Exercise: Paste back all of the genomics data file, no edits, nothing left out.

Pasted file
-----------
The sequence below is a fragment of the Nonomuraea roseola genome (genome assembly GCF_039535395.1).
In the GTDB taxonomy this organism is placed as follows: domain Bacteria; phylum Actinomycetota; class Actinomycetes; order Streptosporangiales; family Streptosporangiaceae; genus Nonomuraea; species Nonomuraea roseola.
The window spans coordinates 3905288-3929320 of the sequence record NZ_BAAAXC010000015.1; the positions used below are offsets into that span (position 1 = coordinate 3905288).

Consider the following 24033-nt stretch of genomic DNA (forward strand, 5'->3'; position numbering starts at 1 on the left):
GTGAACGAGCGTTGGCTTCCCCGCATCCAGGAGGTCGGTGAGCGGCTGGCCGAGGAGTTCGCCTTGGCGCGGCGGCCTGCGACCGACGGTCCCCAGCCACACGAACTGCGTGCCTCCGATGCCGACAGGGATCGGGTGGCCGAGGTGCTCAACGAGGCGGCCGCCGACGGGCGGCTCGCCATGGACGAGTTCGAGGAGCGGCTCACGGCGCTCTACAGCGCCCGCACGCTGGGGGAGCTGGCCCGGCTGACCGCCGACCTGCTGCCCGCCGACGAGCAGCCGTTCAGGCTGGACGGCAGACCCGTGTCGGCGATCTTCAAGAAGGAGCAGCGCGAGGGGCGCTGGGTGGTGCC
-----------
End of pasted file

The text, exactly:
The sequence below is a fragment of the Nonomuraea roseola genome (genome assembly GCF_039535395.1).
In the GTDB taxonomy this organism is placed as follows: domain Bacteria; phylum Actinomycetota; class Actinomycetes; order Streptosporangiales; family Streptosporangiaceae; genus Nonomuraea; species Nonomuraea roseola.
The window spans coordinates 3905288-3929320 of the sequence record NZ_BAAAXC010000015.1; the positions used below are offsets into that span (position 1 = coordinate 3905288).

Consider the following 24033-nt stretch of genomic DNA (forward strand, 5'->3'; position numbering starts at 1 on the left):
GTGAACGAGCGTTGGCTTCCCCGCATCCAGGAGGTCGGTGAGCGGCTGGCCGAGGAGTTCGCCTTGGCGCGGCGGCCTGCGACCGACGGTCCCCAGCCACACGAACTGCGTGCCTCCGATGCCGACAGGGATCGGGTGGCCGAGGTGCTCAACGAGGCGGCCGCCGACGGGCGGCTCGCCATGGACGAGTTCGAGGAGCGGCTCACGGCGCTCTACAGCGCCCGCACGCTGGGGGAGCTGGCCCGGCTGACCGCCGACCTGCTGCCCGCCGACGAGCAGCCGTTCAGGCTGGACGGCAGACCCGTGTCGGCGATCTTCAAGAAGGAGCAGCGCGAGGGGCGCTGGGTGGTGCC